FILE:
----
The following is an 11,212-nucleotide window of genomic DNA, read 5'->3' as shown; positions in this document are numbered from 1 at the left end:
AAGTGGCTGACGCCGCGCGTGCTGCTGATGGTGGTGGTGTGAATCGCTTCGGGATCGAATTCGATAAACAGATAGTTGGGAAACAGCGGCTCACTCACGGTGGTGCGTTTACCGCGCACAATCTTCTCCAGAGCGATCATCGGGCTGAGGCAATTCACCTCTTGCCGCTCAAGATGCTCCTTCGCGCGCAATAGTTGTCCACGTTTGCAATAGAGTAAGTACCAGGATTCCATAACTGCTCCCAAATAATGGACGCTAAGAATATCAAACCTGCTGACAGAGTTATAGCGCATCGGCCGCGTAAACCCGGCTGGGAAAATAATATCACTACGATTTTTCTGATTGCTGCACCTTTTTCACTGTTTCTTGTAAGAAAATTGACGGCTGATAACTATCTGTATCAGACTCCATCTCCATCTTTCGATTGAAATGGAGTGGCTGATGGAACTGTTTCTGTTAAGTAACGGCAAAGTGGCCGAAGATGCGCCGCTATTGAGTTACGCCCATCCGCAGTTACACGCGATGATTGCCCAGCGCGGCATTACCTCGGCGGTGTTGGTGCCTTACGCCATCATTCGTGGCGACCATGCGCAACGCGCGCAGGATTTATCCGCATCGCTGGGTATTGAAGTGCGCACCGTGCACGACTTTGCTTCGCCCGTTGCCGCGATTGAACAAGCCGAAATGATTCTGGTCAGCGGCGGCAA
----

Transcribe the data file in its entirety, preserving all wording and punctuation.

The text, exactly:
The following is an 11,212-nucleotide window of genomic DNA, read 5'->3' as shown; positions in this document are numbered from 1 at the left end:
AAGTGGCTGACGCCGCGCGTGCTGCTGATGGTGGTGGTGTGAATCGCTTCGGGATCGAATTCGATAAACAGATAGTTGGGAAACAGCGGCTCACTCACGGTGGTGCGTTTACCGCGCACAATCTTCTCCAGAGCGATCATCGGGCTGAGGCAATTCACCTCTTGCCGCTCAAGATGCTCCTTCGCGCGCAATAGTTGTCCACGTTTGCAATAGAGTAAGTACCAGGATTCCATAACTGCTCCCAAATAATGGACGCTAAGAATATCAAACCTGCTGACAGAGTTATAGCGCATCGGCCGCGTAAACCCGGCTGGGAAAATAATATCACTACGATTTTTCTGATTGCTGCACCTTTTTCACTGTTTCTTGTAAGAAAATTGACGGCTGATAACTATCTGTATCAGACTCCATCTCCATCTTTCGATTGAAATGGAGTGGCTGATGGAACTGTTTCTGTTAAGTAACGGCAAAGTGGCCGAAGATGCGCCGCTATTGAGTTACGCCCATCCGCAGTTACACGCGATGATTGCCCAGCGCGGCATTACCTCGGCGGTGTTGGTGCCTTACGCCATCATTCGTGGCGACCATGCGCAACGCGCGCAGGATTTATCCGCATCGCTGGGTATTGAAGTGCGCACCGTGCACGACTTTGCTTCGCCCGTTGCCGCGATTGAACAAGCCGAAATGATTCTGGTCAGCGGCGGCAA